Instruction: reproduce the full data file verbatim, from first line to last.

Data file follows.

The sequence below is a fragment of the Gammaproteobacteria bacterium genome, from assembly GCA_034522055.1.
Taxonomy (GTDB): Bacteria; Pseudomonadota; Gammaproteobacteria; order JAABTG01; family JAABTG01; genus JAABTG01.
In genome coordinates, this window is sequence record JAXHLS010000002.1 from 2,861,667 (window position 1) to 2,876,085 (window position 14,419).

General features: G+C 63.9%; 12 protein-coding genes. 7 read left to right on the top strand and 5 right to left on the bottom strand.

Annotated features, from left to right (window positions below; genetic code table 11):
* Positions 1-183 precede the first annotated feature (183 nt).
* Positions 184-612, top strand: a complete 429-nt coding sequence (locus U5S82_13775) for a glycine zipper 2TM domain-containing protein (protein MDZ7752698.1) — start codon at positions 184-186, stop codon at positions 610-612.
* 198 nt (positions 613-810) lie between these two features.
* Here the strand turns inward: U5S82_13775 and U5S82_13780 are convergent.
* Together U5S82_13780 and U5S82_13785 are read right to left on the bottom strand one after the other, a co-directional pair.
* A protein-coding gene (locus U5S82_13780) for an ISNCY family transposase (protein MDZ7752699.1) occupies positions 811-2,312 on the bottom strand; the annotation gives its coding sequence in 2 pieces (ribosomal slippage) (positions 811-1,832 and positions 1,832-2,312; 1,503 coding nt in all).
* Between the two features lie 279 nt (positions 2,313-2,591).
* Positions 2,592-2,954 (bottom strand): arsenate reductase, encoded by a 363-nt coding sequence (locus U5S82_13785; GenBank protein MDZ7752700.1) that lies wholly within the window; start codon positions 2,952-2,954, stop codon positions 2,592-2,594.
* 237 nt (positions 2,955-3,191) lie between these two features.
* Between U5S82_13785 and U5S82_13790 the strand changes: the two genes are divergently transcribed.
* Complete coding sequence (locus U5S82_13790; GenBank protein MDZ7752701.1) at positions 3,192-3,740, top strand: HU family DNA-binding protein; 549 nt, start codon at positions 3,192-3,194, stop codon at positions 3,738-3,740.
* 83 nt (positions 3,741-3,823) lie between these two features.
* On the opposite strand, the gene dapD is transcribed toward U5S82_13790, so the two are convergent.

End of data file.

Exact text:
The sequence below is a fragment of the Gammaproteobacteria bacterium genome, from assembly GCA_034522055.1.
Taxonomy (GTDB): Bacteria; Pseudomonadota; Gammaproteobacteria; order JAABTG01; family JAABTG01; genus JAABTG01.
In genome coordinates, this window is sequence record JAXHLS010000002.1 from 2,861,667 (window position 1) to 2,876,085 (window position 14,419).

General features: G+C 63.9%; 12 protein-coding genes. 7 read left to right on the top strand and 5 right to left on the bottom strand.

Annotated features, from left to right (window positions below; genetic code table 11):
* Positions 1-183 precede the first annotated feature (183 nt).
* Positions 184-612, top strand: a complete 429-nt coding sequence (locus U5S82_13775) for a glycine zipper 2TM domain-containing protein (protein MDZ7752698.1) — start codon at positions 184-186, stop codon at positions 610-612.
* 198 nt (positions 613-810) lie between these two features.
* Here the strand turns inward: U5S82_13775 and U5S82_13780 are convergent.
* Together U5S82_13780 and U5S82_13785 are read right to left on the bottom strand one after the other, a co-directional pair.
* A protein-coding gene (locus U5S82_13780) for an ISNCY family transposase (protein MDZ7752699.1) occupies positions 811-2,312 on the bottom strand; the annotation gives its coding sequence in 2 pieces (ribosomal slippage) (positions 811-1,832 and positions 1,832-2,312; 1,503 coding nt in all).
* Between the two features lie 279 nt (positions 2,313-2,591).
* Positions 2,592-2,954 (bottom strand): arsenate reductase, encoded by a 363-nt coding sequence (locus U5S82_13785; GenBank protein MDZ7752700.1) that lies wholly within the window; start codon positions 2,952-2,954, stop codon positions 2,592-2,594.
* 237 nt (positions 2,955-3,191) lie between these two features.
* Between U5S82_13785 and U5S82_13790 the strand changes: the two genes are divergently transcribed.
* Complete coding sequence (locus U5S82_13790; GenBank protein MDZ7752701.1) at positions 3,192-3,740, top strand: HU family DNA-binding protein; 549 nt, start codon at positions 3,192-3,194, stop codon at positions 3,738-3,740.
* 83 nt (positions 3,741-3,823) lie between these two features.
* On the opposite strand, the gene dapD is transcribed toward U5S82_13790, so the two are convergent.